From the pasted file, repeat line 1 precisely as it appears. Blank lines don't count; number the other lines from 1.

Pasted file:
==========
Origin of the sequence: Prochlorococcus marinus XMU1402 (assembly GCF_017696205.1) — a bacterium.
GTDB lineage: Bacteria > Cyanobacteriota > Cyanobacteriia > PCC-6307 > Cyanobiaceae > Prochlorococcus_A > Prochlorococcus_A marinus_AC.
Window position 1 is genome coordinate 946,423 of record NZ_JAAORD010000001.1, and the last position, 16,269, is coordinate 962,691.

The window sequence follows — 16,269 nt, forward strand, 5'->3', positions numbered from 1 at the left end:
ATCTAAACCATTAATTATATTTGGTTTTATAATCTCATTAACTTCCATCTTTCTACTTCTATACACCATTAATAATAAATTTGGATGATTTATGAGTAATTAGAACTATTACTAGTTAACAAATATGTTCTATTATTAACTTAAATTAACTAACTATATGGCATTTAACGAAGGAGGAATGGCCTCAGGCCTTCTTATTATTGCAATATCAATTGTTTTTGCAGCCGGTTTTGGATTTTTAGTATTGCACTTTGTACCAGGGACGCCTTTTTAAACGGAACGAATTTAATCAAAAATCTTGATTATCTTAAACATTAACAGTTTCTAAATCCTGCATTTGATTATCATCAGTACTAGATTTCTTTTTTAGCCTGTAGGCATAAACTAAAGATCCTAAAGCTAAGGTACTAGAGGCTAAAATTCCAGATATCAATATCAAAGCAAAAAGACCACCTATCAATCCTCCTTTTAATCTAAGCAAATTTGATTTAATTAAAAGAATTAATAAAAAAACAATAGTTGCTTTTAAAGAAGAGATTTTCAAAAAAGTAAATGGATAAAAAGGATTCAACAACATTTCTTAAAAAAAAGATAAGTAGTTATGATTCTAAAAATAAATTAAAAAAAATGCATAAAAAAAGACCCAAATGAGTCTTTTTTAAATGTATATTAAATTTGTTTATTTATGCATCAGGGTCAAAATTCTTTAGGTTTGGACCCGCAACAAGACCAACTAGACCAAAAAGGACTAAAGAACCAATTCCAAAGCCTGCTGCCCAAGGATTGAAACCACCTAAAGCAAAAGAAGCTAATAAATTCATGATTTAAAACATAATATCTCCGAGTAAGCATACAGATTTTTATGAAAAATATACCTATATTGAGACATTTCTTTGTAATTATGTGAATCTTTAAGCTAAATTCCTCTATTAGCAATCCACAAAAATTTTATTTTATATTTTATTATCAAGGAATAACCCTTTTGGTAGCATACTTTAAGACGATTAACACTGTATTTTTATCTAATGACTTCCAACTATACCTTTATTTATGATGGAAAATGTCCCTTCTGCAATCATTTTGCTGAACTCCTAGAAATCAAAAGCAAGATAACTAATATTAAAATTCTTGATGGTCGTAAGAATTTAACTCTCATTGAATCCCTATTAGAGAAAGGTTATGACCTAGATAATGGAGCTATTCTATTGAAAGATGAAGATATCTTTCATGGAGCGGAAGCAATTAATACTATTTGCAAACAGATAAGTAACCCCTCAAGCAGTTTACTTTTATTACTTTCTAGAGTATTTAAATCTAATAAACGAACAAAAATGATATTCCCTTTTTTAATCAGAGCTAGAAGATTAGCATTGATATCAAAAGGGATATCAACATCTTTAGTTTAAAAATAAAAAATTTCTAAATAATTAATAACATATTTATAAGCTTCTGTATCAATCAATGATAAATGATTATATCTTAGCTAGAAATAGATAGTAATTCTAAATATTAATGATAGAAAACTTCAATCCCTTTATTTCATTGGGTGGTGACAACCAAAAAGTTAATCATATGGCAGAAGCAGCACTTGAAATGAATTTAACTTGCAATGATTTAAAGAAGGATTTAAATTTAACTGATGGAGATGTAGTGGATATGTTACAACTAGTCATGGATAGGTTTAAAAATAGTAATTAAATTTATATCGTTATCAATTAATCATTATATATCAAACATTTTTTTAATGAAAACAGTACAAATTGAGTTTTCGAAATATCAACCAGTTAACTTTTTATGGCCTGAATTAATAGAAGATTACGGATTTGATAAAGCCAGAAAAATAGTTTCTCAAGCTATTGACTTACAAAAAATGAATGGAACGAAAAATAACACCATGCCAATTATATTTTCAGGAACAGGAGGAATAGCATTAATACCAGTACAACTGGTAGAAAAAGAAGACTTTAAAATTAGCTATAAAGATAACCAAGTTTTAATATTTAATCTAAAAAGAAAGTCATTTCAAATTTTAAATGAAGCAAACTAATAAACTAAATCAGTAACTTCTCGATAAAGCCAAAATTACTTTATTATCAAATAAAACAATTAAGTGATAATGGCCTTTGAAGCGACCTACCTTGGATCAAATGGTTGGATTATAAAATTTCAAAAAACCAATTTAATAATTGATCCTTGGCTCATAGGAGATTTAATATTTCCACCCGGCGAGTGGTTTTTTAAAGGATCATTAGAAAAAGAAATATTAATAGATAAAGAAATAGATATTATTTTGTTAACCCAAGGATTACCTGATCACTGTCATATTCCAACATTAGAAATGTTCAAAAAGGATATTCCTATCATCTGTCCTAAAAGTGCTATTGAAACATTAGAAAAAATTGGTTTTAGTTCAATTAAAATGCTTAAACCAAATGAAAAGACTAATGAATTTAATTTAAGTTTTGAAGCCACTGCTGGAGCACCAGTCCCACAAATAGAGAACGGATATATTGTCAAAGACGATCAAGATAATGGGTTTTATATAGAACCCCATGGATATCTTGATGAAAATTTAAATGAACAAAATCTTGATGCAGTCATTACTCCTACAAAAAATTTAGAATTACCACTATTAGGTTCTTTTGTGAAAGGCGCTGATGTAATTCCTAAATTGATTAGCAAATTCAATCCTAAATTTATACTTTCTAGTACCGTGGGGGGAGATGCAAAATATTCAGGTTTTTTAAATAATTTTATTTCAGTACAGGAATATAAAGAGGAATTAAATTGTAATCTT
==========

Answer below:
Origin of the sequence: Prochlorococcus marinus XMU1402 (assembly GCF_017696205.1) — a bacterium.